Nonprofits often fall into the trap of including generic stories of impact in their annual reports. It goes something like this:
John Smith had a problem.
He couldn’t solve it.
So we solved it for him
Although these expected stories serve the purpose of demonstrating impact, they don’t convey what truly sets you apart from your peers and competitors and thus make your work worth investing in. Stories like these also fail to engage your readers, a.k.a, your supporters, so they may miss the important message that it’s through their support that makes your work possible. Sure, your story might warm their heart, but if it doesn’t meaningfully differentiate you and invite them into the plot, you’ve missed the point.
Crafting stories that tell the bigger story behind your organization and its unique approach to challenges will make your annual report—and your organization by default—much more compelling, inspiring your stakeholders to donate, volunteer, support, etc.
Implement these three ideas to create annual report stories that invite your stakeholders into your work and drive them to take meaningful action:
Your stories—in annual reports and beyond—should consistently reinforce the big idea behind your work.
Do you want to be seen as the most innovative organization in your field? Showcase stories that highlight groundbreaking ideas and solutions. Are you striving to be known for nurturing great leaders? Share stories that exemplify the development and impact of your visionary leaders. When you tie your stories back to how you want to position your brand, they become more distinct and leave a lasting impression.
We collaborated with Walter & Elise Haas Senior Fund on their 2022 annual report to reinforce the big idea behind their brand: community collaboration. As an organization that wants to create a more equitable and inclusive Bay Area for generations to come, the idea of community collaboration was important for them to communicate in their brand.
The annual report stories highlight their grantees and their incredible efforts to create a more just and equitable Bay Area. The Fund positions themselves as working alongside and learning from them, instead of what they do for them, reinforcing their brand idea of community collaboration. It would have been easy to fall into the trap of simply lauding the work of their grantees, but as nice as those stories would have been, they would not have helped the Fund remind people of their unique approach.
The generic storyline we highlighted above not only lacks energy and inspiration; it takes away agency from those you serve. This not only fuels the savior narrative—it trains our minds to believe in relationships of dependence (those we serve can’t create change without our intervention) instead of interdependence (those we serve are leading the fight for change, and we stand with them to realize that change).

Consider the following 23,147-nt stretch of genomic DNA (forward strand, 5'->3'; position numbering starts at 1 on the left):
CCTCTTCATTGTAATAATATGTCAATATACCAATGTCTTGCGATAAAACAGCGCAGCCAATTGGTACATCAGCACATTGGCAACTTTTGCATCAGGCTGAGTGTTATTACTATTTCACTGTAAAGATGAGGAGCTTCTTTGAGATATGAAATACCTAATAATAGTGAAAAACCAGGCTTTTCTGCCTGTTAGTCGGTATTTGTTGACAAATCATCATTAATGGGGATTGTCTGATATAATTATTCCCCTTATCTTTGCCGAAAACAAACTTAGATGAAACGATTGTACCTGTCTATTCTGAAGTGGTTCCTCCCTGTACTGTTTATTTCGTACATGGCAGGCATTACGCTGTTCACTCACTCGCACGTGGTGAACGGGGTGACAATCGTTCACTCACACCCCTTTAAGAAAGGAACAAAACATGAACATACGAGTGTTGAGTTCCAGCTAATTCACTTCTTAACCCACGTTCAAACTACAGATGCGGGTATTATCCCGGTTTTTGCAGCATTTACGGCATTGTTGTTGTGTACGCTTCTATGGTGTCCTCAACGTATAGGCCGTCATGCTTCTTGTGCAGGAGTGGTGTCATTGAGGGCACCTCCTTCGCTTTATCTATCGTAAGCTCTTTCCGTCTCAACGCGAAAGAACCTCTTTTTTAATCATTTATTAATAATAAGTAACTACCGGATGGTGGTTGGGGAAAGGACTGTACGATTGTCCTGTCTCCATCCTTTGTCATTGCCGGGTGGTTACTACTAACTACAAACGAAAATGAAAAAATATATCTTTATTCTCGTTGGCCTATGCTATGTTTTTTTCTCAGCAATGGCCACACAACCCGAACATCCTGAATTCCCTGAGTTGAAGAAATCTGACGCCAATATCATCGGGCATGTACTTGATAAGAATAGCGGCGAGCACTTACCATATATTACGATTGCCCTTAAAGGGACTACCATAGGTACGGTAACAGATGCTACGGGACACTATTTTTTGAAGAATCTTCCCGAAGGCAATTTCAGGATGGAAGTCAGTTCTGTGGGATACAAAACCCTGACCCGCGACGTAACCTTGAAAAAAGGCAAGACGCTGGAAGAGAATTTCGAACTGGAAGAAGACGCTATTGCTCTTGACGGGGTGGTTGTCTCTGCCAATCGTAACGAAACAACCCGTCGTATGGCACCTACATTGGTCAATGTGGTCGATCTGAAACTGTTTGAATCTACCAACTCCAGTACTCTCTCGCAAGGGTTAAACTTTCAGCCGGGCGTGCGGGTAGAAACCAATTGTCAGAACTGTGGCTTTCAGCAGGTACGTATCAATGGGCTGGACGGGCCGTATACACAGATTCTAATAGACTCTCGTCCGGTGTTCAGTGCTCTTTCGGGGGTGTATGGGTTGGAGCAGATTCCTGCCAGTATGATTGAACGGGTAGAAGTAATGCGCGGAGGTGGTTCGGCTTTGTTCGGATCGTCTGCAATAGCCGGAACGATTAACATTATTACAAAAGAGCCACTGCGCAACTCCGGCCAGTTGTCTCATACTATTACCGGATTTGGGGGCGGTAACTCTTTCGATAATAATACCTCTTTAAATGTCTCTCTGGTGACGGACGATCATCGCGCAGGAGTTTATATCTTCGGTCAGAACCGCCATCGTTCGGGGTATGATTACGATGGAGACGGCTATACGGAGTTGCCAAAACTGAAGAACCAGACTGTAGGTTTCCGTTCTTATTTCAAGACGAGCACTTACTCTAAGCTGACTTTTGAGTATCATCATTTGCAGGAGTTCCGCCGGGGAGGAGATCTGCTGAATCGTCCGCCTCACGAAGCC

Practice reframing your stories through an asset-based lens—framing stories through your communities’ aspirations and contributions rather than their challenges and deficits,—recognizing and acknowledging the agency of your subject. When you shift the power dynamics in your storytelling, you not only honor those you serve, you also invite your supporters to be active partners in your community, rather than distant saviors of it.
In the same annual report, the Haas Fund features a story written by one of its youth stakeholders, where they share their own experience of working with the Haas Fund to create a more vibrant future for Bay Area youth. Through this approach, the Haas Fund centers the narrative and the experience of its young stakeholders, creating a closer connection between their readers and those the Haas serves.
A compelling annual report doesn’t just applaud success; it acknowledges the continued challenges and the opportunities that those challenges set before us.
It’s an odd paradox, but being more explicit about where you fall short creates an opportunity for others to see how important they are to your success. It’s that feeling of importance—that emotional engagement—that spurs people to act. Vulnerability creates an opening for others to lend their time, money, and talents to solving the problem you’re working on together. See the example message here.
As you think about your organization’s next annual report, what storytelling tactics will you employ to ensure your readers will stop at nothing to help you achieve your goals?
Need some help? Reach out to one of our team members. We’d love to explore how we can work with your team to develop a captivating annual report that engages, invites in, and motivates action from your readers.
Zach Hochstadt is a Mission Minded Founding Partner and runs Mission Minded’s Denver office, leading the company’s creative teams in the areas of message development, writing, graphic design, and web design and development.
See all posts by Zach Hochstadt